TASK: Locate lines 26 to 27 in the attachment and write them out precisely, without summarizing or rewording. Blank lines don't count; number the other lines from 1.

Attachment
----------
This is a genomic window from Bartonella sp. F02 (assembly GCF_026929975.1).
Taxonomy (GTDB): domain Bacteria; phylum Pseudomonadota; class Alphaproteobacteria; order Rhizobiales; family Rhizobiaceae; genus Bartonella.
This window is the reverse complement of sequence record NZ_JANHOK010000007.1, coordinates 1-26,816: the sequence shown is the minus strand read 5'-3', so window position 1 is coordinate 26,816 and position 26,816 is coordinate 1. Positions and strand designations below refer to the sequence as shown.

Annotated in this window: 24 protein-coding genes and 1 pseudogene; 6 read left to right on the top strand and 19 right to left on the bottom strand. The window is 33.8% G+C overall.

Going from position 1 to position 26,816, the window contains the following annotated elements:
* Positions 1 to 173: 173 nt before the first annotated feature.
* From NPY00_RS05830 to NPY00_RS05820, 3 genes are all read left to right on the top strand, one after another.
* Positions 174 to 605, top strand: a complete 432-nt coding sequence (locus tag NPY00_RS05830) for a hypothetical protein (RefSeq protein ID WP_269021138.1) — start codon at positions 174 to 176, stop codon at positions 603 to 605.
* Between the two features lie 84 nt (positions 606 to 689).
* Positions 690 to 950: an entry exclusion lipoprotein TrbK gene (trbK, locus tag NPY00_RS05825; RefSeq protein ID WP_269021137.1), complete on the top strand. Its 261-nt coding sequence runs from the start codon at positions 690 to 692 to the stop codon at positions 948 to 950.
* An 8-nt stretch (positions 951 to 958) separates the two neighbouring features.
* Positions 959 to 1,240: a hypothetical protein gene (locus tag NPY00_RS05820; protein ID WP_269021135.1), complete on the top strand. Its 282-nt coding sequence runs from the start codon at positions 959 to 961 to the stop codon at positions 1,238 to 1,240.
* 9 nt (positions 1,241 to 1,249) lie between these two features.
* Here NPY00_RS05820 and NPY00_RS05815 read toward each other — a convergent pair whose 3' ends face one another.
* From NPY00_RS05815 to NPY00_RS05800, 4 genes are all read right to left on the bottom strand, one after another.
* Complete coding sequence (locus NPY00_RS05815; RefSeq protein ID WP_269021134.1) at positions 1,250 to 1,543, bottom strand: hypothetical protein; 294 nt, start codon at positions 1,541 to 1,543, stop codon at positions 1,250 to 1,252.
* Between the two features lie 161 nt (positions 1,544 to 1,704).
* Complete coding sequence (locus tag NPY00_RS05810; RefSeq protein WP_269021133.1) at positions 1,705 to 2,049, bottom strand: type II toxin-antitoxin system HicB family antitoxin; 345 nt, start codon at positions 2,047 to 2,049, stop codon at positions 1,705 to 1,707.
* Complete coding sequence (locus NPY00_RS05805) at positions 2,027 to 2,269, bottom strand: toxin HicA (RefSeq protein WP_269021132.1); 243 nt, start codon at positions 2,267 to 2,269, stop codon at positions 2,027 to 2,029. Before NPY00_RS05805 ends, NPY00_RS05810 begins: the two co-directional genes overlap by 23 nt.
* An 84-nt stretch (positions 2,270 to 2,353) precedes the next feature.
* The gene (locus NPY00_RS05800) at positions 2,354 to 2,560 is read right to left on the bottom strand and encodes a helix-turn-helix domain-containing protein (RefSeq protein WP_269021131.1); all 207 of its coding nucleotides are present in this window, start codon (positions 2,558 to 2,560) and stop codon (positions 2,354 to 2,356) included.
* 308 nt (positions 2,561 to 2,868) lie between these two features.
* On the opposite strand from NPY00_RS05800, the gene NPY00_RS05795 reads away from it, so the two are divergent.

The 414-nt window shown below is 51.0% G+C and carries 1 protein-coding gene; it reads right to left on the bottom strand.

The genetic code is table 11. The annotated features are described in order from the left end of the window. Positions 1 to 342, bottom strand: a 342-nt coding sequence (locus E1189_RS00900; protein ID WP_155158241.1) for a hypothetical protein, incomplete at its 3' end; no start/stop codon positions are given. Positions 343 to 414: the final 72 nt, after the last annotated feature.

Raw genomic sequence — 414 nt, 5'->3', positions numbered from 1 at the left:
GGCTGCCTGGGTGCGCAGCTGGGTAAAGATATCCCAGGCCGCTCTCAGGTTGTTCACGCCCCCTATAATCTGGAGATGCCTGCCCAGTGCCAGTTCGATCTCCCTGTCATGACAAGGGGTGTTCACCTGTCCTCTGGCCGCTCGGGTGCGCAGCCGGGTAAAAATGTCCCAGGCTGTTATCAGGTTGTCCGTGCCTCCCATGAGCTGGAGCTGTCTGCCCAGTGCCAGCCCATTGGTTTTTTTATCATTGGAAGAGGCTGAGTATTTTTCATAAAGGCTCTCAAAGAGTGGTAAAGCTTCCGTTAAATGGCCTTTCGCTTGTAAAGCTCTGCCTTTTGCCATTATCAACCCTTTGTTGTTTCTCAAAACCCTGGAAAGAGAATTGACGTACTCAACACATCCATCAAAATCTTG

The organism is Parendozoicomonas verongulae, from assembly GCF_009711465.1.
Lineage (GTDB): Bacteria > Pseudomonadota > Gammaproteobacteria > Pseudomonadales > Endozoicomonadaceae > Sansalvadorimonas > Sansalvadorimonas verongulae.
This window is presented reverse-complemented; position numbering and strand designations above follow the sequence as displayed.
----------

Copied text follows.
Raw genomic sequence — 414 nt, 5'->3', positions numbered from 1 at the left:
GGCTGCCTGGGTGCGCAGCTGGGTAAAGATATCCCAGGCCGCTCTCAGGTTGTTCACGCCCCCTATAATCTGGAGATGCCTGCCCAGTGCCAGTTCGATCTCCCTGTCATGACAAGGGGTGTTCACCTGTCCTCTGGCCGCTCGGGTGCGCAGCCGGGTAAAAATGTCCCAGGCTGTTATCAGGTTGTCCGTGCCTCCCATGAGCTGGAGCTGTCTGCCCAGTGCCAGCCCATTGGTTTTTTTATCATTGGAAGAGGCTGAGTATTTTTCATAAAGGCTCTCAAAGAGTGGTAAAGCTTCCGTTAAATGGCCTTTCGCTTGTAAAGCTCTGCCTTTTGCCATTATCAACCCTTTGTTGTTTCTCAAAACCCTGGAAAGAGAATTGACGTACTCAACACATCCATCAAAATCTTG